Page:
It’s been almost a year since we started work on the Passive House in the Woods. It’s about time that it makes an appearance on the blog. So without further ado, here is an image and a description.
The Passive House in the Woods is a 1,900 square foot two-story single family home with walk-out basement level, and a rooftop terrace. It sits on just over one acre in the Town of Hudson, WI—minutes from interstate 94. Located on the outer edge of a residential development, the home overlooks the St. Croix river valley. The building lot provides stunning views and prime passive solar exposure. The property’s north boundary is heavily wooded and borders undeveloped land. The design of the house works with the natural landscape, and minimizes impact on the wooded character of the lot.
High Performance Building Envelope
Exterior walls, windows, doors, slab, and roof designed according to Passive House principles can radically reduce the amount of energy used to condition a building. The exterior wall assembly of the Passive House in the Woods consists of 11” Insulated Concrete Forms (ICF) for structure, and an 11” Exterior Insulation and Finish System (EIFS) facade with an overall R-value of 70. Windows and doors are Passive House certified, come with triple pane low-E coated glazings and insulated frames for installed R-values of 8. The slab sits on 12” of extruded polystyrene insulation with an R-value of 60. The flat roof utilizes an average of 14” of polyisocyanurate insulation with an R-value of 95.
High-Efficiency Mechanical System
The mechanical system in a Passive House is typically centered around a heat-recovery ventilation machine. In milder climates, this system provides all the necessary heating energy, as well as outside air needed for balanced hygienic ventilation. The heat-recovery ventilation system in the Passive House in the Woods consists of a high efficiency heat-recovery ventilator, combined with a 600 foot PEX-tubing loop field—buried on the property—to pre-heat and pre-cool the incoming air stream. This also dehumidifies moist summer air.
In extremely cold climates, the paradigm of heating with ventilation air changes slightly. The overall annual energy goals for Passive House can be met but the extreme cold winter temperatures require a small additional heat source. Electric in-floor heating mats with local room-air thermostats are used in the Passive House in the Woods to provide about 3kW or about 10.5kBtu*. That compares to the energy draw of two hair-dryers.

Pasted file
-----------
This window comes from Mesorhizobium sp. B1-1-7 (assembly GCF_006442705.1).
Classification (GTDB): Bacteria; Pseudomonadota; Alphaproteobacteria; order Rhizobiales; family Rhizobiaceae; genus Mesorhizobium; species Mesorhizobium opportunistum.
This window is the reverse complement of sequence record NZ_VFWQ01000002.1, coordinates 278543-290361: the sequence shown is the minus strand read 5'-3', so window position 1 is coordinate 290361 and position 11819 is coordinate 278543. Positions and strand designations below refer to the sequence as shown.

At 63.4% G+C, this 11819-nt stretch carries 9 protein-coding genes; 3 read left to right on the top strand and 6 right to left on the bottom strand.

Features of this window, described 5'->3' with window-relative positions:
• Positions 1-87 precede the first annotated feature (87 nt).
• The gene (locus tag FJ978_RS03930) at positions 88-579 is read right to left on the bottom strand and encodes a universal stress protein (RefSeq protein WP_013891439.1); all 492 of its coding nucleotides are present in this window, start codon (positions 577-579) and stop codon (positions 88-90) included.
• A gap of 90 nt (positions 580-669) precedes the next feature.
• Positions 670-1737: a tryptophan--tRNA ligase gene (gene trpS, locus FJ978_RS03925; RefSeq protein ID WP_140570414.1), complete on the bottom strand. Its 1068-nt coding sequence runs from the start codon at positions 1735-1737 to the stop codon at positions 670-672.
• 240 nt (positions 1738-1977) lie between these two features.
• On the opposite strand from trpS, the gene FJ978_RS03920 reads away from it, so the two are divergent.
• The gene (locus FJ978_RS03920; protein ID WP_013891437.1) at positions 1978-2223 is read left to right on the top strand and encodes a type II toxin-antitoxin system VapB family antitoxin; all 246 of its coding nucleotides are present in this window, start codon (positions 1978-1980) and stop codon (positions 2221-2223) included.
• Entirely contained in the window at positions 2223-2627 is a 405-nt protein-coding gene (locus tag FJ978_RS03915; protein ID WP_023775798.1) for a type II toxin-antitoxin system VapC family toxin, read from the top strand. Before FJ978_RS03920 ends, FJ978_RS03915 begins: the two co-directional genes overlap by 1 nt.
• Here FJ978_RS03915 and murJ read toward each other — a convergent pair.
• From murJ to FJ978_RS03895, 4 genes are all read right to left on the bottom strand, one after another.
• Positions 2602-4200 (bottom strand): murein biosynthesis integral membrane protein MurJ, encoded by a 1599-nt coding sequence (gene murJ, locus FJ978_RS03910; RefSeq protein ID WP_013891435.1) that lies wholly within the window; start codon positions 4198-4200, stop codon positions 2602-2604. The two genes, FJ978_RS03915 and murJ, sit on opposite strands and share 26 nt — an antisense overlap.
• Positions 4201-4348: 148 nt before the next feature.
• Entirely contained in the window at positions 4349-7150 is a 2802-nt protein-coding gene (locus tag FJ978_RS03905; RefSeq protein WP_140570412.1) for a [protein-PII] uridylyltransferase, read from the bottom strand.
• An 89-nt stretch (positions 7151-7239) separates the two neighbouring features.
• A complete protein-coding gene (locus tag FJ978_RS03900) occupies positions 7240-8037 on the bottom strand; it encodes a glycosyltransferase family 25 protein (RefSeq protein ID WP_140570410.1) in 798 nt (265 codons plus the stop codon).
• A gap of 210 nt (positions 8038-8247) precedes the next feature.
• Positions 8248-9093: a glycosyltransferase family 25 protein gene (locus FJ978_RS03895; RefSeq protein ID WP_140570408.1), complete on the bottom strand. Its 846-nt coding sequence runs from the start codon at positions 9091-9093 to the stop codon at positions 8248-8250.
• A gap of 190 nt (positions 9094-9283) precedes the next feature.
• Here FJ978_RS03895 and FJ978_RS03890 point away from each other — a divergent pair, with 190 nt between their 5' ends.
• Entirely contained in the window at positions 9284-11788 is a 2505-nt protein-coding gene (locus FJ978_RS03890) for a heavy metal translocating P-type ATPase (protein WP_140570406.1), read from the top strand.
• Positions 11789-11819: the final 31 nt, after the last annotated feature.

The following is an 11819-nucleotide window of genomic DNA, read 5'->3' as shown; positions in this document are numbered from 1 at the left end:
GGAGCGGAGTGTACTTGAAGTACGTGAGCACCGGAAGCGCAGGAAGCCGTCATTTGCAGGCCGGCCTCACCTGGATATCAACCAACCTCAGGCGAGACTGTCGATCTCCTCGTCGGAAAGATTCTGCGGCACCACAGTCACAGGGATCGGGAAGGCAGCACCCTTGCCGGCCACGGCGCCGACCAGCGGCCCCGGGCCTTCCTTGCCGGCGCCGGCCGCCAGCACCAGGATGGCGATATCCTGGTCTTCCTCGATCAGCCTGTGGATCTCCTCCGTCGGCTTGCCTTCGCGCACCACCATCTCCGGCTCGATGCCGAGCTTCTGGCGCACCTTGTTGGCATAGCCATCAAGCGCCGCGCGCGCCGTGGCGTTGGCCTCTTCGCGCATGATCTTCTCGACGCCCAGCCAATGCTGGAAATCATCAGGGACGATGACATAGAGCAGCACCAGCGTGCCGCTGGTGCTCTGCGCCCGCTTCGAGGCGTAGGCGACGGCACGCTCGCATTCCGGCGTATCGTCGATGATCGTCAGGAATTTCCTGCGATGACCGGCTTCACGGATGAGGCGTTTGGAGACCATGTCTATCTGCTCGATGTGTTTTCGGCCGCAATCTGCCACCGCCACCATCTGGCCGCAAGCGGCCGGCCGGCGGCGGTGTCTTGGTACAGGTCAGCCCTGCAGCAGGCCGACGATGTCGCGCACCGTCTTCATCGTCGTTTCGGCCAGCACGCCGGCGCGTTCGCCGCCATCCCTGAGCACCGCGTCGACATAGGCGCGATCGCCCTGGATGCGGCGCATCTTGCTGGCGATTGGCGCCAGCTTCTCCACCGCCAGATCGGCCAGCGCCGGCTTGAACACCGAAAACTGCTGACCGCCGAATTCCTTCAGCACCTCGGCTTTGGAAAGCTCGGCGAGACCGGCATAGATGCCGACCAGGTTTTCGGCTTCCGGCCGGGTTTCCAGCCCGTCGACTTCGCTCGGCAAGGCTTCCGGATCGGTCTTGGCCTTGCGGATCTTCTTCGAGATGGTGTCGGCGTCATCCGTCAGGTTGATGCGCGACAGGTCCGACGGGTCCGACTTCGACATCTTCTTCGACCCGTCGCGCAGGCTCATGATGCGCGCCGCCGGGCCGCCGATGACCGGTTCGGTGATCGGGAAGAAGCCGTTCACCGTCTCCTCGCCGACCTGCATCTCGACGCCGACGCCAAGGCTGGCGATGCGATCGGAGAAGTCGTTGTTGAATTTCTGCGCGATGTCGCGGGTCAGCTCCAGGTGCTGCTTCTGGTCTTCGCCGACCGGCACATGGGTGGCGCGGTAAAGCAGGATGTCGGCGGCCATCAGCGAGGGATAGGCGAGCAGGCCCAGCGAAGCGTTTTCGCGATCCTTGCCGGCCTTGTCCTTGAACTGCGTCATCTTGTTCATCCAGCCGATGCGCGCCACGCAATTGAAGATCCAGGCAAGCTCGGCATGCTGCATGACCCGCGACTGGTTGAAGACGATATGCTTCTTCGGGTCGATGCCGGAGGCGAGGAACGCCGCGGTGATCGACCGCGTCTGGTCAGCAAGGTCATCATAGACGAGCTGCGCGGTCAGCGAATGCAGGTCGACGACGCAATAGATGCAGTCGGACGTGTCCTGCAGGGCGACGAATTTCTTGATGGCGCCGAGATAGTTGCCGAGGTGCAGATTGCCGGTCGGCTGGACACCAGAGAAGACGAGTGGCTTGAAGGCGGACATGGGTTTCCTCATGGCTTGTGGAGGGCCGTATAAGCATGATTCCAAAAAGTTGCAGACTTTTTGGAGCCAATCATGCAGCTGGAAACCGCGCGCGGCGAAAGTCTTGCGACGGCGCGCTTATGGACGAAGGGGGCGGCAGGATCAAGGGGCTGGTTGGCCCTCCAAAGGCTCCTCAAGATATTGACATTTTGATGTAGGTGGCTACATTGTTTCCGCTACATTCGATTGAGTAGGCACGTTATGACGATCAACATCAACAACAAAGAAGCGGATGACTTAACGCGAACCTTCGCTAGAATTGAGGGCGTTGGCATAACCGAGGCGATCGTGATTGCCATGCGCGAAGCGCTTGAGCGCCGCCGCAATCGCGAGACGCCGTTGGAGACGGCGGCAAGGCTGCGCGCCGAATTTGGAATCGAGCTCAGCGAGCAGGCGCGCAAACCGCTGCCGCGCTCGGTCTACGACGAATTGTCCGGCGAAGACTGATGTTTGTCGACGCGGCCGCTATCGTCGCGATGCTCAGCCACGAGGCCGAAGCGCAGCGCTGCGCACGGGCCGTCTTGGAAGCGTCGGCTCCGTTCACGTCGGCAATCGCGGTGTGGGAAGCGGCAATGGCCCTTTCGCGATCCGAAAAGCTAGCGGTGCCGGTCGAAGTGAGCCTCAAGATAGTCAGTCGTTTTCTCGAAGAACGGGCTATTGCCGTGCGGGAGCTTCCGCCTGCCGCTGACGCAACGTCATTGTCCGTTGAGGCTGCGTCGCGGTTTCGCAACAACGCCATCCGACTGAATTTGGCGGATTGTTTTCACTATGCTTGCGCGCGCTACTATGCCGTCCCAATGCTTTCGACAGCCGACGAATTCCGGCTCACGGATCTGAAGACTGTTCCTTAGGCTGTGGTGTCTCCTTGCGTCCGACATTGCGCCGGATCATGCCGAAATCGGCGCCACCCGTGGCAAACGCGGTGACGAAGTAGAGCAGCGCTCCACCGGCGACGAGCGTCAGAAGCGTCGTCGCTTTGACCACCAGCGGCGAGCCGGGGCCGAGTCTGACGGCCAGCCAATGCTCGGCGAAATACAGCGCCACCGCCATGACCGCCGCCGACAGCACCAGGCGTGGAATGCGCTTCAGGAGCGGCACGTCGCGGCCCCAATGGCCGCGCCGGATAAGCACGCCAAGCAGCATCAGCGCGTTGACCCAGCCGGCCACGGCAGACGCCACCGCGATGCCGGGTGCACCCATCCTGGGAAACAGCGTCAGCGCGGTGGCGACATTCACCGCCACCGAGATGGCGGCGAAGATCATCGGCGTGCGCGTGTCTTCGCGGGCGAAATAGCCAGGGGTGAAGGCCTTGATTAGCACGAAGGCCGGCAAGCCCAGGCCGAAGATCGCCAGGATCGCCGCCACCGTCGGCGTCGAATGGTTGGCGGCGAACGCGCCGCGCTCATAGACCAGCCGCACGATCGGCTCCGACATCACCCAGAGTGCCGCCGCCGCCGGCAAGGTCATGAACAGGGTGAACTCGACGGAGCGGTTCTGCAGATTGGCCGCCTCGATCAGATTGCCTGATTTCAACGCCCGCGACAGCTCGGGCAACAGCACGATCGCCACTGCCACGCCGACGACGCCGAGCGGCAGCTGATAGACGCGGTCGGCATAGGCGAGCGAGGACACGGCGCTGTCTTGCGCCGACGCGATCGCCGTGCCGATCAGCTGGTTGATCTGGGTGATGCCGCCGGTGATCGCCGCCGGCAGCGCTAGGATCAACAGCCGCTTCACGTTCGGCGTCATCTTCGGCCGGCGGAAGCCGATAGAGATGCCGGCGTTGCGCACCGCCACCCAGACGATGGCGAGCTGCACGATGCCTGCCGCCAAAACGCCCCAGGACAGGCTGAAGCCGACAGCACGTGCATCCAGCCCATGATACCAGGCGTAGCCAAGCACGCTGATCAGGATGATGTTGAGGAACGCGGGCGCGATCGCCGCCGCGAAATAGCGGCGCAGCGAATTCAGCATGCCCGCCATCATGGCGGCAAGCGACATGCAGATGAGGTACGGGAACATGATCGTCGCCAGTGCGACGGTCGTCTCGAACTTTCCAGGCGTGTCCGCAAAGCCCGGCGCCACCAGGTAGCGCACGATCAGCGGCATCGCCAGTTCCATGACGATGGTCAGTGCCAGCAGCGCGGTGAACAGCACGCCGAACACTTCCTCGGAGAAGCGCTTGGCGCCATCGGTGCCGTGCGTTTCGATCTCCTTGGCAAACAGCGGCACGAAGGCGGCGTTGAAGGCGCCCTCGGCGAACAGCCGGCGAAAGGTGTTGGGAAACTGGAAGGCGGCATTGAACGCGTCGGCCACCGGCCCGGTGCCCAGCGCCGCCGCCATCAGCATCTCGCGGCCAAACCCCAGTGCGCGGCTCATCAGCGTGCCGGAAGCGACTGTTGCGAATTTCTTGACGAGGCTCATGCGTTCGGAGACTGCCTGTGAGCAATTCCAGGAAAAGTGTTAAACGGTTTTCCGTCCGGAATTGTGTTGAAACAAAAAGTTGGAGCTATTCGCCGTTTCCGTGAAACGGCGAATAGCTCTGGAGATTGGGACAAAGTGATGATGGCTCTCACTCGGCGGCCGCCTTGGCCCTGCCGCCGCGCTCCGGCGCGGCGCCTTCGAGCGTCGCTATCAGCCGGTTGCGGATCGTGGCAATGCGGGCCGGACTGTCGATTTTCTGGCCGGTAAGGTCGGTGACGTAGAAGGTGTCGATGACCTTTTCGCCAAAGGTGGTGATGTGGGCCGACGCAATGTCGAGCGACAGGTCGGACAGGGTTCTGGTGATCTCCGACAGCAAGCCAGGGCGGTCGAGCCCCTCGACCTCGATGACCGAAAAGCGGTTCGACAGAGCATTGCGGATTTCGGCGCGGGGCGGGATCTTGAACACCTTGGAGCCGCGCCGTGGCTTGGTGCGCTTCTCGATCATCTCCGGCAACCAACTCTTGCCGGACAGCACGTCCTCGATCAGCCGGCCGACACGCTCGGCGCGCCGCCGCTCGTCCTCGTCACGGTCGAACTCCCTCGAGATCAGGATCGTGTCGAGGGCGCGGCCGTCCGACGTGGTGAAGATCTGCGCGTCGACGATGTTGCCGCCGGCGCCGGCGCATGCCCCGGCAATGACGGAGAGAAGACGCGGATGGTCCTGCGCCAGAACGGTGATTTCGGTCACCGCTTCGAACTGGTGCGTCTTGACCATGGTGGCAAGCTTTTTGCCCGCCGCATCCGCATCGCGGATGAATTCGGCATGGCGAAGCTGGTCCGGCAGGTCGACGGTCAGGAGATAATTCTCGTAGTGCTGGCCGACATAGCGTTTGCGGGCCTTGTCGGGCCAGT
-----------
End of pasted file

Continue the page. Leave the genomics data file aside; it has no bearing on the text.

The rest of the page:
Renewable Energy Systems, Net Energy Positive Energy Balance, and Carbon Neutral Operation
Renewable energy systems are optional and not required by the Passive House standard. Our client chose to achieve a net energy positive energy balance and carbon neutral operation. A 4.5kW photovoltaic system generates a surplus of 65% over the energy consumed on site, avoiding 2.9 tons of CO2 annually*, and therefore providing carbon neutral operation for a household of two people*.
The domestic hot water system utilizes a 40 square foot hot water solar collector on the roof to pre-warm water in a 50 gallon storage tank. It is capable of providing over 90% of the hot water used in the home*. Backup heating is provided by a small electric on-demand water heater.
Minnesota Green Star Certification
The Passive House in the Woods is registered with Minnesota Green Star and designed to achieve a gold rating.
The Passive House in the Woods is a team effort. We intend to post more on the design and build team members on a dedicated website in the near future. For now, we’d like to credit our building partner, Morr Construction.
Currently, there are only about a dozen certified Passive House(TM) buildings in the U.S. The Passive House in the Woods is slated to become the first certified Passive House(TM) in Wisconsin, and one of only a few net energy positive and carbon-neutral buildings in the country.
It blends economy, ecology, health and durability in ways only Passive House can. The project sets out to demonstrate that this level of performance and quality can be achieved with today’s technology—even in an extremely cold climate. The Passive House in the Woods is a unique show-case. Construction is scheduled to begin in December 2009.
The Passive House Standard is the most rigorous building energy standard in the world. Consultants, projects or building components that have obtained the right to carry the logo have committed themselves to design excellence and the Passive House energy performance criteria.
*Performance figures are based on Passive House Planning Package 2007 calculations.